The last thing anyone wants when there’s an infectious disease going around is a bunch of people clustered together, sharing.
Unless those people are there to beat the disease.
Zeptometrix is adding nearly 20 jobs to its facilities at and near the University at Buffalo, as part of the state’s START-UP NY program to help businesses grow through partnerships with university and college campuses. “This has been home for many years,” said Dr. Karuna Sharma, the company’s Chief Scientific Officer. Two of her four degrees are from UB, and the expansion just makes her home more attractive. Zeptometrix plans to add more jobs without state or university assistance, an extra benefit of the program. “This is what’s up and coming about Buffalo.” What’s unique about the START-UP NY involvement is that Zeptometrix isn’t a start-up company – it was founded in 1999 as a re-visioning of an earlier company and now operates two bio-safety Level III laboratories in Buffalo.
Zeptometrix uses chemicals and/or enzymes to treat the exterior of a virus so it cannot bind with host cells – it can’t infect them, rendering the virus functionally inactive, Sharma said. “Because we don’t treat the inside of the virus, the genome remains intact.” That means it’s safer than untreated viruses yet still viable for research, requiring easier, less burdensome, safety protocols. “You can use our material to run (tests) in a safe manner. It’s the next best thing to the organism itself,” she said. And when one is studying dangerous and potentially lethal viruses like HIV, measles and Zika, safer is better.
Zeptometrix operates three types of spaces in Buffalo:
The combination clusters a number of companies and research efforts like Zeptometrix, and START-UP NY is an additional tool to keep them together, said Dr. Norma Nowak, executive director of the Center of Excellence and a biochemistry professor at Buffalo. “We have instrumentation, we have experts, and we have space,” Nowak said. That helps the companies, sure, and it helps the regional economy. But it helps the university, too. Because the companies they support hire the graduates the university produces.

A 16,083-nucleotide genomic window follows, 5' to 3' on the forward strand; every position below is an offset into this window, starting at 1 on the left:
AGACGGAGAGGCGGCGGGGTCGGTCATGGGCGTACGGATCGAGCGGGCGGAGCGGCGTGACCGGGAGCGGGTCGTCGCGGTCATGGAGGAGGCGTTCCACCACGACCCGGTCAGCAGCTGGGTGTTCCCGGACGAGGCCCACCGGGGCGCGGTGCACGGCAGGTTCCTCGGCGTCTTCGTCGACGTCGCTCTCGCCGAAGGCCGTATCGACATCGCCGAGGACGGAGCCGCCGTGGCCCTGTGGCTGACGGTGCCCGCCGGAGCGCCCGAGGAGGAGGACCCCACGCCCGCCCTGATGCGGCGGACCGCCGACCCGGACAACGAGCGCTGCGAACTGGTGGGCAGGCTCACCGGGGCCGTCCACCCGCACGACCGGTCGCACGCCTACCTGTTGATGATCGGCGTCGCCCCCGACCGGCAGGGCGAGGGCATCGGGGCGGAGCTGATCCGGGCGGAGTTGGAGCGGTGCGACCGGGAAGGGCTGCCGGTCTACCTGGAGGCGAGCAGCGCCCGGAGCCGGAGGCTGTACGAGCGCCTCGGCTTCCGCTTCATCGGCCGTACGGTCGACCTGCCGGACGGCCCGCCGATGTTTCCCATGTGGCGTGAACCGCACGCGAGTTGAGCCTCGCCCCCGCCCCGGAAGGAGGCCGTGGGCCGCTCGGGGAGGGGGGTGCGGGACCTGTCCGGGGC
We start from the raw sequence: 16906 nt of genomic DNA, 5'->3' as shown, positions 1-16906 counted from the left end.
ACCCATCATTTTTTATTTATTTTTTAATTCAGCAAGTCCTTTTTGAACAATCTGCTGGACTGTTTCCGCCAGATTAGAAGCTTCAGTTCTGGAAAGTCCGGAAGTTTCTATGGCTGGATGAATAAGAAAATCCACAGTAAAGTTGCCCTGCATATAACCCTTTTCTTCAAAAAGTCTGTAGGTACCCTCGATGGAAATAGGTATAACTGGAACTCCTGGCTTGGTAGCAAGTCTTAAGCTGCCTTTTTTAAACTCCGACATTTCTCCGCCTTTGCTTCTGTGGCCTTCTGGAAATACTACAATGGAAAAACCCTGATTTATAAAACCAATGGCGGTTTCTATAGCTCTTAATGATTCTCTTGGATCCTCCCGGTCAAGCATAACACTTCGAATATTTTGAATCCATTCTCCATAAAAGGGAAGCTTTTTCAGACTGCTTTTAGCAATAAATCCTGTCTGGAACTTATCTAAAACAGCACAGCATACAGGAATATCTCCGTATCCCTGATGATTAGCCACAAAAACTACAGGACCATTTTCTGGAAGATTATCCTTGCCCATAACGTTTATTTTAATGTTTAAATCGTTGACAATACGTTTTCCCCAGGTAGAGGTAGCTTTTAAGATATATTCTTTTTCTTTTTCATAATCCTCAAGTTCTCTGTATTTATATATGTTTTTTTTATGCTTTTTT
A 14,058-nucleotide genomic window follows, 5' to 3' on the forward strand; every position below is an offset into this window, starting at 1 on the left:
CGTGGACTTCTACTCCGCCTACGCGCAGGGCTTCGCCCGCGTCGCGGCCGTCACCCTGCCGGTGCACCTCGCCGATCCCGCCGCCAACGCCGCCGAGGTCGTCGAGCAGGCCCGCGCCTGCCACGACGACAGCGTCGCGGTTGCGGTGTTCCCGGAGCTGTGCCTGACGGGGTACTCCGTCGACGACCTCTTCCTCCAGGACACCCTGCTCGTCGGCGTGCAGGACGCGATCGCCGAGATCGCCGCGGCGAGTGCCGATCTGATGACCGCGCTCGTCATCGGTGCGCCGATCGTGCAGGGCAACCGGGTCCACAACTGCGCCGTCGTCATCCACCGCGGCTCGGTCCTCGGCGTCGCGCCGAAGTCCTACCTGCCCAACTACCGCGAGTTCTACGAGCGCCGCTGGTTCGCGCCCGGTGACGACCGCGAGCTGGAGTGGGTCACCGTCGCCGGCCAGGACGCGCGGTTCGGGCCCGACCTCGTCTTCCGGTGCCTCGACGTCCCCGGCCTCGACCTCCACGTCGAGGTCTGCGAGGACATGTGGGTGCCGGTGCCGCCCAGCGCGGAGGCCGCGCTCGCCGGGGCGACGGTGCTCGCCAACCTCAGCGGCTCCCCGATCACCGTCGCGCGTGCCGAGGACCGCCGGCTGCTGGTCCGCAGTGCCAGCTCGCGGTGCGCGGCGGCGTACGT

“There’s nothing more that the university likes to see than when they leave, they have a job,” Nowak said. Clustering allows the companies to trade notes, sometimes at the cafe in the lobby, maybe just over a quick stroll down a hall or a lunch nearby. It lets them create an industry cluster that requires similar skills – quality assurance, testing methodology – and similar equipment that can be shared. It’s a bit more circumspect than asking to borrow a cup of measles, but the idea is to create a biotechnology neighborhood. “What we’re trying to do here is build the ecosystem” Nowak said. “I live my life to get the science out of the lab.”
START-UP NY helps Nowak do that, as much as it helps Sharma grow a company. The state program lets supported companies operate for 10 years, essentially tax-free. That’s not just for the company, but no state income taxes for its eligible employees, too. “That was a key factor in Zeptometrix adding to the dozens of taxpaying jobs it has in Buffalo,” Utz said. They could have just as easily have gone to its 40-person facility in Franklin, Massachusetts. In fact, their forecast of 19 net new START-UP NY jobs at 847 Main St. come with additional non-STARTUP NY jobs also in Buffalo.
The benefits of the program go beyond jobs. Zeptometrix isn’t the only Buffalo company in the diagnostics industry. Disease Diagnostics Group, which is developing a device to detect malaria in a blood sample, is nearby. So is Immco Diagnostics, Aesku and others both directly and indirectly related to biotechnology. The program helps Zeptometrix, but it supports the larger industrial infrastructure that keeps the other companies competitive, Nowak said. “It’s really just having that synergy,” Nowak said. “That’s my job to foster, to get that expertise out of the ivory tower.”
And in Zeptometrix’s case, getting out of the lab means getting into your life. “Right now, the attention is on what you would call tropical viruses,” Sharma said. The list gets longer and less-pronounceable all the time: Lyme disease, West Nile disease, Chagas, dengue, chikungunya. Zika is easy to pronounce, but the microencaphaly it causes in babies is devastating to a family.
It’s largely symptomless, and passed both by mosquitoes bites and sexual contact, making its transmission difficult to control. In fact, it’s now mosquito-borne in the United States, making its spread all the more likely. A vaccine would be most useful, and Zeptometrix stocks supplies of Zika among its hundreds of samples that are safer for researchers. Buffalo is hardly known for its tropical weather, but it may soon be known for its attack on tropical diseases. “Nothing is tropical anymore,” Sharma said.
The Research Foundation works with the academic and business leadership of campuses to support research and discovery at SUNY through the administration of sponsored projects and adept transfer and sharing of intellectual property for public benefit and economic growth.